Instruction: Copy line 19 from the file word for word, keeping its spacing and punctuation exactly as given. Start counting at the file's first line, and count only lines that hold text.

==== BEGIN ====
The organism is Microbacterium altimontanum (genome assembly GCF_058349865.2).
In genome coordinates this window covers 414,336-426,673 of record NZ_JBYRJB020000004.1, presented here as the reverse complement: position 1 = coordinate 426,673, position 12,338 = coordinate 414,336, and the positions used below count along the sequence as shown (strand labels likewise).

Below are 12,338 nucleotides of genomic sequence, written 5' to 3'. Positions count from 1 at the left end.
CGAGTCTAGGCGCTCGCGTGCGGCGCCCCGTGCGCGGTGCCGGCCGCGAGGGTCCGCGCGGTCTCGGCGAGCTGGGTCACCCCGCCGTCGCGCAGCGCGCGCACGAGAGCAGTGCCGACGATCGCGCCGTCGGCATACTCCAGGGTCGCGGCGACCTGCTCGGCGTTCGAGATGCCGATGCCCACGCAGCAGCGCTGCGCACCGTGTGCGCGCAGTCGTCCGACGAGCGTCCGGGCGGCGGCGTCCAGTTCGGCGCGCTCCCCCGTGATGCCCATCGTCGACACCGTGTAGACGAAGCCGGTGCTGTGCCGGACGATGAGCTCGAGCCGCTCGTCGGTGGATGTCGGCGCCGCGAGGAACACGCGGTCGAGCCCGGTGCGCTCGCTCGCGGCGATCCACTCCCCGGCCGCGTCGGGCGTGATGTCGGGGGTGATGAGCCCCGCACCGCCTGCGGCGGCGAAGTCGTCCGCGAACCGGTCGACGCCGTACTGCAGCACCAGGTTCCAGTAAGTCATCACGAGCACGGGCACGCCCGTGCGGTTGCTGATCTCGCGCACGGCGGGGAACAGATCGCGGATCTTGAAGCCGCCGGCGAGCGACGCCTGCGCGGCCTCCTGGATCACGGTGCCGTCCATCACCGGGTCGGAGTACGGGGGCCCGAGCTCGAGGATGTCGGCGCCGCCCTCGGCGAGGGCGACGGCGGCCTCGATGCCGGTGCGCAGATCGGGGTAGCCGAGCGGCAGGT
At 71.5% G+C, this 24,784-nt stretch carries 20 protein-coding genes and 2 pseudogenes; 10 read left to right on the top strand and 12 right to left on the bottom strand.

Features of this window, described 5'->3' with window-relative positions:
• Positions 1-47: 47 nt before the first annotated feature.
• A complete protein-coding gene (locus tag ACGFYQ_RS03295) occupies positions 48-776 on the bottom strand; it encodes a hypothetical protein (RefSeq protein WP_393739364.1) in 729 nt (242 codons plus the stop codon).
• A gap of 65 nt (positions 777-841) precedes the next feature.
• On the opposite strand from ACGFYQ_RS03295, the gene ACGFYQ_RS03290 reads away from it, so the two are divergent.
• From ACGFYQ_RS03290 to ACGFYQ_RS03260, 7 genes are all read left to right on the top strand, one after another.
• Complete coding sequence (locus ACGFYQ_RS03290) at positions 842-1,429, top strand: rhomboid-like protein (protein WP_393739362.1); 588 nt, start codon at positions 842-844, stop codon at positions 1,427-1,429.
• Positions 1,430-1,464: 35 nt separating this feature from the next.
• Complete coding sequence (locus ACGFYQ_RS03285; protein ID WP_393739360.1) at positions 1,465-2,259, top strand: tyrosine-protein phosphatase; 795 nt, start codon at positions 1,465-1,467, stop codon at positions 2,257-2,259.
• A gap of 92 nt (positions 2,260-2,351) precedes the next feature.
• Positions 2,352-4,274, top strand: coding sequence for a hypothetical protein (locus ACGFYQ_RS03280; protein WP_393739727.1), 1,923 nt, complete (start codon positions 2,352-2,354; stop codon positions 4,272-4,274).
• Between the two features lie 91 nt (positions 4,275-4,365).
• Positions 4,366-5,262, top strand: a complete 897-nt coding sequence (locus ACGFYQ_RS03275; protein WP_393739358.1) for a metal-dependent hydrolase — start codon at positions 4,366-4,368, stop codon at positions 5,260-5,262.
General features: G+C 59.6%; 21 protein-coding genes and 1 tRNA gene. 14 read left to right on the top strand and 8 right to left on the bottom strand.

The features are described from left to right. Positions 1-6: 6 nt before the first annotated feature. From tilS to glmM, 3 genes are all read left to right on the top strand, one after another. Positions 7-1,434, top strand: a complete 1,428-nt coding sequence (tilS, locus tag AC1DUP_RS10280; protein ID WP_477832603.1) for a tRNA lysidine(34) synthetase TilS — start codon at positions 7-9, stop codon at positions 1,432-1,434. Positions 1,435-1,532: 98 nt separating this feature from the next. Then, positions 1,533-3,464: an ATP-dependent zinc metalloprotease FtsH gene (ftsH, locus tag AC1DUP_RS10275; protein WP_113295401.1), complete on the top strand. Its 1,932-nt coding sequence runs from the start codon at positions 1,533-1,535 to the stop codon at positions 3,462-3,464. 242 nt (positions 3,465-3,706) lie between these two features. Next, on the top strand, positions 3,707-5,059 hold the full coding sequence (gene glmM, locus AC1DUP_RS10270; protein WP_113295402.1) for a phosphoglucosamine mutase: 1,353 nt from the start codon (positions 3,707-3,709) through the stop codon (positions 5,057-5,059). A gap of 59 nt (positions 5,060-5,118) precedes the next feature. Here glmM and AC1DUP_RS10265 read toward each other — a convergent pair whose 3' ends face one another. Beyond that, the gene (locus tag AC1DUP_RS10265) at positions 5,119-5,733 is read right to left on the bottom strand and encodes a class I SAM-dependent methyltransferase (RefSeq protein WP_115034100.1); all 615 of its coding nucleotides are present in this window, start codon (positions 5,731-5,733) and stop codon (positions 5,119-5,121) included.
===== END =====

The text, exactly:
General features: G+C 59.6%; 21 protein-coding genes and 1 tRNA gene. 14 read left to right on the top strand and 8 right to left on the bottom strand.